No opinion

The Pali language has a very interesting verb called “maññati”. Or rather the way the Buddha uses this verb is very intriguing.

It is related to our English “to mean” or German “meinen”. It can be translated in a variety of ways such as “to think, believe, suppose, superimpose, to imagine, to dream, to mean, to measure, to appear, to be of the opinion of“…

This little verb is sometimes used by the Buddha to express a certain attitude which we should not entertain when facing the world in our insight meditation.

In the jhanas though, quite the opposite is true: up to the point of upekkha we do put ourselves into a relationship with the world. With a very narrow and focused one but with full intention. The grasping and holding of one {usually mental} object versus other sense impressions requires a great deal of identification. Eventually, however, when our meditation enters the realm of clear-sight (vipassana) it gets transformed into a pure vision.

Having said that, what does it really mean 🙂 to “mean” something?…………………

Doesn’t “meaning” always imply an opinion? A certain attitude, thought, perception, relationship, mental concept or opinion  about/towards a thing?

Therefore, in a passage like this:

90. ‘‘Ejā, bhikkhave, rogo, ejā gaṇḍo, ejā sallaṃ. Tasmātiha, bhikkhave, tathāgato anejo viharati vītasallo. Tasmātiha, bhikkhave, bhikkhu cepi ākaṅkheyya ‘anejo vihareyyaṃ vītasallo’ti, cakkhuṃ na maññeyya, cakkhusmiṃ na maññeyya, cakkhuto na maññeyya, cakkhu meti na maññeyya; rūpe na maññeyya, rūpesu na maññeyya, rūpato na maññeyya, rūpā meti na maññeyya; cakkhuviññāṇaṃ na maññeyya, cakkhuviññāṇasmiṃ na maññeyya, cakkhuviññāṇato na maññeyya, cakkhuviññāṇaṃ meti na maññeyya; cakkhusamphassaṃ na maññeyya, cakkhusamphassasmiṃ na maññeyya, cakkhusamphassato na maññeyya, cakkhusamphasso meti na maññeyya. Yampidaṃ cakkhusamphassapaccayā uppajjati vedayitaṃ sukhaṃ vā dukkhaṃ vā adukkhamasukhaṃ vā tampi na maññeyya, tasmimpi na maññeyya, tatopi na maññeyya, taṃ meti na maññeyya.

‘‘So evaṃ amaññamāno na kiñcipi loke upādiyati. Anupādiyaṃ na paritassati. Aparitassaṃ paccattaññeva parinibbāyati. [Samyutta Nikaya, Salayatana]

…we can see that the Buddha asks us  not to entertain any “opinion” about sights nor the way we perceive sights, sounds…thoughts. Clearly, it left Dandapani puzzled, when the Buddha mentioned that his teaching is the teaching of no-view, of less concepts – even with regard to his own teaching. His teaching is the no-conceptualization-conceptualization :-), or what we call “a raft”.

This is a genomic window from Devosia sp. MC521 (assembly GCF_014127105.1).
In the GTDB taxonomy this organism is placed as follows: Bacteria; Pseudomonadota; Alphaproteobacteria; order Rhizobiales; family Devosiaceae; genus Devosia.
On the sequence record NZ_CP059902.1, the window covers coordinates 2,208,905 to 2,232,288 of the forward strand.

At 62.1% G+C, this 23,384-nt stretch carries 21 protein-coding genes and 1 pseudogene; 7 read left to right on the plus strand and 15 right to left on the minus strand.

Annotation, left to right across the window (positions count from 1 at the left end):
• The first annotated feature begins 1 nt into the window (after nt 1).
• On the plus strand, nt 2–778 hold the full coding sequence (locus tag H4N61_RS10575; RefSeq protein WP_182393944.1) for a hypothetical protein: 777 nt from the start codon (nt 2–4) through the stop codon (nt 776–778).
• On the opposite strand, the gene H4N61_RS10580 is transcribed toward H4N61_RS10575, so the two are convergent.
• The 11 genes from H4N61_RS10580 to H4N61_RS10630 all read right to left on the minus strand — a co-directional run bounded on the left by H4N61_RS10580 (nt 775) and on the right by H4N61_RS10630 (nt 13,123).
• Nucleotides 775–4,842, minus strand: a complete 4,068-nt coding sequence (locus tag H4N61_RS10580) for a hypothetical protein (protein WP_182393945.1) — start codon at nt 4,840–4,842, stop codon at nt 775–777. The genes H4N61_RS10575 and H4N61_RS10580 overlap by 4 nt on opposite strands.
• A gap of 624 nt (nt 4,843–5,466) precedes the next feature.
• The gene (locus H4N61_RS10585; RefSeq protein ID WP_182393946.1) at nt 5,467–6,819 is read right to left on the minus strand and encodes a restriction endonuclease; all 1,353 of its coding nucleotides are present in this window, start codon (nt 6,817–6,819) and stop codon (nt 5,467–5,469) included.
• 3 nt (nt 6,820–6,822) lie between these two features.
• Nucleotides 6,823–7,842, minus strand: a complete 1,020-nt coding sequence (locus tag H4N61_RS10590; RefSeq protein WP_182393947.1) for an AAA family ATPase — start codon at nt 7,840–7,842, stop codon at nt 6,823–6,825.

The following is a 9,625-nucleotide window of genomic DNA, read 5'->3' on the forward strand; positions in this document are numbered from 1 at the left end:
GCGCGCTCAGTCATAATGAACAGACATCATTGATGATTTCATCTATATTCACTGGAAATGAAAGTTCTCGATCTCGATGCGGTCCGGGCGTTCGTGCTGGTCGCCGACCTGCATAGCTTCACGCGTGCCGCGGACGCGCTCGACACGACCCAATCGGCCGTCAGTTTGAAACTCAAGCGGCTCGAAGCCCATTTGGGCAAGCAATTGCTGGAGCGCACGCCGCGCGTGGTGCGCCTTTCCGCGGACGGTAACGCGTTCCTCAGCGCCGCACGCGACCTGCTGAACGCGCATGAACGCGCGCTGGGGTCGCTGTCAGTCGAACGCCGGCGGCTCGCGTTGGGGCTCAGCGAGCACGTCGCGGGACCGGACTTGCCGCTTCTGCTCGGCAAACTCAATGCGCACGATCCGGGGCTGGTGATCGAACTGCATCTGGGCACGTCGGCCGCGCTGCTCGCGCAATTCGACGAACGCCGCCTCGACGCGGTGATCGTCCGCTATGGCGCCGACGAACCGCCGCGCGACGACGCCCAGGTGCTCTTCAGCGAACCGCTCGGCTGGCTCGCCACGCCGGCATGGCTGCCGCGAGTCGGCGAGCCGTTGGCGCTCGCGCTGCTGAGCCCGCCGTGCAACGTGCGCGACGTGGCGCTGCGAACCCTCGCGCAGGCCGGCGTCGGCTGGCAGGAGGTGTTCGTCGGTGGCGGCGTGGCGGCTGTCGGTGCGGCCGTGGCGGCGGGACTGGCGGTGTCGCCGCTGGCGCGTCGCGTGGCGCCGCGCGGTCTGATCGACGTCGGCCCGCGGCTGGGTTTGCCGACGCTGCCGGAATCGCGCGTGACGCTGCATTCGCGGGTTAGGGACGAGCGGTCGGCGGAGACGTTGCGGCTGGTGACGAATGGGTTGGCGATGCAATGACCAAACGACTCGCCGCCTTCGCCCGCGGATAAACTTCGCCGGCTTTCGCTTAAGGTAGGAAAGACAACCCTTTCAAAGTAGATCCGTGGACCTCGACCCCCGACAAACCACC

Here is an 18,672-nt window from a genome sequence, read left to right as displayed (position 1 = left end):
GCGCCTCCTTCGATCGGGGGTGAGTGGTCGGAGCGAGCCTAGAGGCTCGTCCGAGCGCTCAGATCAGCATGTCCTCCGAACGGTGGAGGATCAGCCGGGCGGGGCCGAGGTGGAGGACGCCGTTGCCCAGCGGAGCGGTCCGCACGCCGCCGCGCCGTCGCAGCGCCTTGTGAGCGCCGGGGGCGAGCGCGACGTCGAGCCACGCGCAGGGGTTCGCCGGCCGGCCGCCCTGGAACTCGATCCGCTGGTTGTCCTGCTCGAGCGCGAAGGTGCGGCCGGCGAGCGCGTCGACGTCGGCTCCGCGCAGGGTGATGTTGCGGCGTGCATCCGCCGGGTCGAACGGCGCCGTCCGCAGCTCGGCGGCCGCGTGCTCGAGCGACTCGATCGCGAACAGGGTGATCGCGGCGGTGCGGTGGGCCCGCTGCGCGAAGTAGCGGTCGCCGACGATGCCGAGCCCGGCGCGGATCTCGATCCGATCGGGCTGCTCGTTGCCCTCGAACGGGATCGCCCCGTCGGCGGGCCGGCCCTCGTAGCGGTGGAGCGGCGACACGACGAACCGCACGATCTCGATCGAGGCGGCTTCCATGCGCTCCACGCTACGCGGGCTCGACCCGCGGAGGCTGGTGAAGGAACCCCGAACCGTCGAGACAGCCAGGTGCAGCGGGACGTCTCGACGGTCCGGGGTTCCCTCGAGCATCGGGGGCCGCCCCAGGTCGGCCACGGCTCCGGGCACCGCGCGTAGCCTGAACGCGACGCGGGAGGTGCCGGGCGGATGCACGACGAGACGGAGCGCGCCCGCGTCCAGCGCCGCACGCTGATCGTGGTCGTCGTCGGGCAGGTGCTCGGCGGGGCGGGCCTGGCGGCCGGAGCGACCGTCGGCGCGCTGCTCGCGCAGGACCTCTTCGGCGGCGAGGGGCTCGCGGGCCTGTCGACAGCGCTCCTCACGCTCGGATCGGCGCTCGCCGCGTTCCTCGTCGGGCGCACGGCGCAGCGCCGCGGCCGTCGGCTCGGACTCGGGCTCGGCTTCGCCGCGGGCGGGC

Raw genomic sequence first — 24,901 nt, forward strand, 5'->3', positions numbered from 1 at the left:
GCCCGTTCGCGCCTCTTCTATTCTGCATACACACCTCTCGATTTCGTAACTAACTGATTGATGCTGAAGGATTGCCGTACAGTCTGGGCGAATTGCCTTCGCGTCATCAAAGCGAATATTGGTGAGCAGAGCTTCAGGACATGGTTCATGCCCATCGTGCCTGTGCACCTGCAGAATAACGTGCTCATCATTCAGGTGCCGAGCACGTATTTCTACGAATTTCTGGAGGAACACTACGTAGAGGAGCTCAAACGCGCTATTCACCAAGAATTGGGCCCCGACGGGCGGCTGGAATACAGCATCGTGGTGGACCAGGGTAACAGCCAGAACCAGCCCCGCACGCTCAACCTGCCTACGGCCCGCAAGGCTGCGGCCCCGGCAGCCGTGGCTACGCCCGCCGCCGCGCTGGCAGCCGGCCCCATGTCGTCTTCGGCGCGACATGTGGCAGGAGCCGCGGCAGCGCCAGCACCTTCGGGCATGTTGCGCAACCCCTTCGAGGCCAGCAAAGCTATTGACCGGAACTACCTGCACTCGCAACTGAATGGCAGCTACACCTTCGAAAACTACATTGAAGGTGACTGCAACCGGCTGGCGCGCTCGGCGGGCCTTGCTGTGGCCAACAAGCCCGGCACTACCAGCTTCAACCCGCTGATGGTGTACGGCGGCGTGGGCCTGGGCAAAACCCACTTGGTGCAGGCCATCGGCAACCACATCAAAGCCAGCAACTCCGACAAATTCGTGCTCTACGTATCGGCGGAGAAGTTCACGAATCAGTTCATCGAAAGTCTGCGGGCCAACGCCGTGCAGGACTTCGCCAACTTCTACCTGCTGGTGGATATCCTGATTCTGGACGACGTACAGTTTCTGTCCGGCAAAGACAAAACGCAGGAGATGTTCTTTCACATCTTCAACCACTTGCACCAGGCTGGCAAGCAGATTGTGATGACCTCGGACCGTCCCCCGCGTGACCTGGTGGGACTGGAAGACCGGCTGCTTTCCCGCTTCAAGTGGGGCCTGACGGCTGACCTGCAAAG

Therefore in our vipassana sessions (based on proper instruction and technique) our practice should reflect the above quoted passage of the Buddha and follow along these lines:

  1. do not form an opinion about the seeing, hearing…thinking
  2. do not form an opinion or believe to be in the seeing,hearing…thinking
  3. do not form an opinion that you are apart of the seeing,hearing…thinking
  4. do not form an opinion that “seeing is mine”
  5. do not form an opinion or believe to be sights, sounds…thoughts
  6. do not form an opinion to be among them
  7. nor entertain an opinion that you are apart from them
  8. do not think, believe, opinionate that “these sights are mine“.
  9. do not form an opinion about the knowing of the seeing, hearing….thinking
  10. do not think that you are in the knowing of the seeing
  11. nor do believe or think that you are apart from the knowing of seeing
  12. nor do think that any “knowing of seeing is mine”
  13. do not form an opinion towards the contact, the moment of experience of seeing, hearing…thinking
  14. do not form an opinion to be in the experience of seeing
  15. nor do think or believe that you are apart from that experience of seeing
  16. or that the “experience of seeing is mine
  17. and even when it comes to any feeling, pleasant, unpleasant or neutral which arises based on that experience of seeing
  18. do not form an opinion about it
  19. do not form an opinion to be in (part of it)
  20. do not form an opinion to be apart from it (outside)
  21. do not form an opinion “this feeling is mine”

Hope you read carefully through that list. No redundancy but guided meditation. In fact we can see a very thorough  application of the famous formula “in the seen, just the seen” in each present moment. A clear instruction of how to face ‘it’ (i.e. what has ‘become’, aka yathābhūta, each moment).

But thats not the entire message. We can also take this as a gauge (!) when we think about our own particular vipassana technique we apply. Check for yourself, does your vipassana technique move your attention in such a direction as noted above or do you still attach to certain objects forming an opinion about them?

A proper vipassana method should therefore help us to establish a vision of insight without any opinion, any predisposition, any fabricated perception. Just letting the bare experience experience itself. Over and over and over again. This has to include the method itself…it just becomes another object of vipassana. How could such a technique look like? Venerable Nyanananda gives us a hint in the following remarkable essay:

What prevents this insight is that grasping or `upàdàna‘. Generally in the world, very few are keen on emptying the well. The majority simply draw water to make use of it. But there is no end to this making use of the water. Only when one decides upon emptying the well, will one be drawing water just to throw it away without grasping. This is the position of those who are keen on seeing the emptiness if the world, and it is they that are fully appeased in the world. The word `parinibbutà‘ in this context does not mean that the arahants have passed away. They live in the world fully appeased, having extinguished the fires of lust, hate and delusion. [One of the most excellent articles by Ven. Nyanananda summarizing their (Nyanarama and his) understanding of insight meditation after studying vipassana approaches for over half a century. In theory AND practice.]